According to recent research by the AARP, about 90 percent of seniors would like to stay in their own home as they age, even if they require day-to-day assistance with activities of daily living. With a rapidly increasing senior population, demand for quality in-home care is beginning to skyrocket.

In the past, in-home care was usually delivered by home care agencies, who would provide a home care aide, and take care of the back-end reporting and financial requirements. However, the cost structure is beginning to shift.

First, cases involving cognitive decline, such as Alzheimer’s disease, usually require round the clock care.
Read more . . .


Thursday, July 7, 2016

ABLE accounts


The newly enacted ABLE accounts permit people with disabilities to save money without jeopardizing their government benefits. Account holders can have up to $100,000 in these accounts without jeopardizing their SSI (Supplemental Security Income) benefits. Medicaid benefits do not get jeopardized regardless of the amount of money held in these accounts.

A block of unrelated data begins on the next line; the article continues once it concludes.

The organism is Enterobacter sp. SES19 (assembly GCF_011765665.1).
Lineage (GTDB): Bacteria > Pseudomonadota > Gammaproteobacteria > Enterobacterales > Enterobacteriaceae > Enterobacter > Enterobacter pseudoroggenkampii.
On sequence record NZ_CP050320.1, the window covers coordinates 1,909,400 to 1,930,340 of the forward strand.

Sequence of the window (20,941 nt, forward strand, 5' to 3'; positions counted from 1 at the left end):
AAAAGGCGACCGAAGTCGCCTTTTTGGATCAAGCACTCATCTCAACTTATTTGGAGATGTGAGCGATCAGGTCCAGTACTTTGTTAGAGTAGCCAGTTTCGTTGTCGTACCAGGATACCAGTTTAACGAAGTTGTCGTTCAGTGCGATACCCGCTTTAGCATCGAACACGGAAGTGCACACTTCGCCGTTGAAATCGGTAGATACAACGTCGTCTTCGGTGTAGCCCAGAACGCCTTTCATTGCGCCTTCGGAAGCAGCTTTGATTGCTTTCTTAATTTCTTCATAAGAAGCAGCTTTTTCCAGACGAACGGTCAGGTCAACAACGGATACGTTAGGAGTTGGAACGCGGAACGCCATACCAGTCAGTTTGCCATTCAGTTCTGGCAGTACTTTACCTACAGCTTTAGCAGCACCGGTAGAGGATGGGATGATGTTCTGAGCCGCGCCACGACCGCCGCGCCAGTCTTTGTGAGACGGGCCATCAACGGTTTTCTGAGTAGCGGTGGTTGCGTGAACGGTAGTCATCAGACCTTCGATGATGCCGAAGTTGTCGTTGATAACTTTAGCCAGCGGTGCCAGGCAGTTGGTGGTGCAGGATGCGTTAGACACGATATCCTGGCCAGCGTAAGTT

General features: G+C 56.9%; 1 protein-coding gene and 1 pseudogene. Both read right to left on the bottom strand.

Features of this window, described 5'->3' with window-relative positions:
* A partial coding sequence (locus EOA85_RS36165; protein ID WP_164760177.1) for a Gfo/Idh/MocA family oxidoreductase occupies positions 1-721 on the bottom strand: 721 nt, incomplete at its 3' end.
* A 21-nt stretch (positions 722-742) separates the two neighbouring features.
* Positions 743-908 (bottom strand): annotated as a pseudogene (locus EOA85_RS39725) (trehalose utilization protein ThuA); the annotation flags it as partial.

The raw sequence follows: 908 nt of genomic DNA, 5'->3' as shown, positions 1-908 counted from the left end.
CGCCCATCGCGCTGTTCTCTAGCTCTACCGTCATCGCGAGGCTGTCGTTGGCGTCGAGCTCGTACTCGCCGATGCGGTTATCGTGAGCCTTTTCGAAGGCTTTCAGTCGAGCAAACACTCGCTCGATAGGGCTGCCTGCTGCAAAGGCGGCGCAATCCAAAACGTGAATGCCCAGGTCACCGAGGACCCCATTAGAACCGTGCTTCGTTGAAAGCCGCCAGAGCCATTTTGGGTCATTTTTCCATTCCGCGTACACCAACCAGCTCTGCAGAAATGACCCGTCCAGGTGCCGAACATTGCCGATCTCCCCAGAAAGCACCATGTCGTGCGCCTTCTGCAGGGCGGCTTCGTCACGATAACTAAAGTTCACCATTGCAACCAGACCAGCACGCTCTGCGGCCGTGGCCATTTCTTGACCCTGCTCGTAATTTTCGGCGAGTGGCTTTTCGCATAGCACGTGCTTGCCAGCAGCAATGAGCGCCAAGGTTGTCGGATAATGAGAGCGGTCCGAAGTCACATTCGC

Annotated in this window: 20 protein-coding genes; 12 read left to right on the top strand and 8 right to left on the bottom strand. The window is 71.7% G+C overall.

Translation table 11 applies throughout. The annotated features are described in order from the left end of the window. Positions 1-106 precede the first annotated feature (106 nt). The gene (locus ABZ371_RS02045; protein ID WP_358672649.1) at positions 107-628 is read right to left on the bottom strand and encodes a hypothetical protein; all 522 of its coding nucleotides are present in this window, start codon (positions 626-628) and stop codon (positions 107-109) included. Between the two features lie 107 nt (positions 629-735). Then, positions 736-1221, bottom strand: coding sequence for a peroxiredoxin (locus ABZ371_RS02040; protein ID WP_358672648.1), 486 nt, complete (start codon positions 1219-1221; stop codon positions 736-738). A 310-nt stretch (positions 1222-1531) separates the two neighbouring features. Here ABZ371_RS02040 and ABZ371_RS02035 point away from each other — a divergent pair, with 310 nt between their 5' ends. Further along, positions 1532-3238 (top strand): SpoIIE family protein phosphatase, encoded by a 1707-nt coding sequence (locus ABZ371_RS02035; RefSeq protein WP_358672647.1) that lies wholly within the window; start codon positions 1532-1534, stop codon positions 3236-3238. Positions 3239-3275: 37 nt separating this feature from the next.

These accounts enable disabled individuals to hold money in their name without a need for a Supplemental Needs Trust. This can be very beneficial for people with limited assets.


Read more . . .


Friday, June 19, 2015

Improving the Life of a Disabled Loved One: First Party vs. Third Party Supplemental Needs Trust

If you have a loved one with a disability, their life can be significantly improved with additional funds (think of non-generic medicine, vacation, additional home care, specially outfitted car, etc).   Supplemental Needs Trusts are set up for people with disabilities. The purpose of this type of a Trust is to supplement, not to supplant the government benefits to which the beneficiary may be entitled. If drafted properly, the assets and income of these trusts are treated as “exempt” by the agencies providing means tested benefits.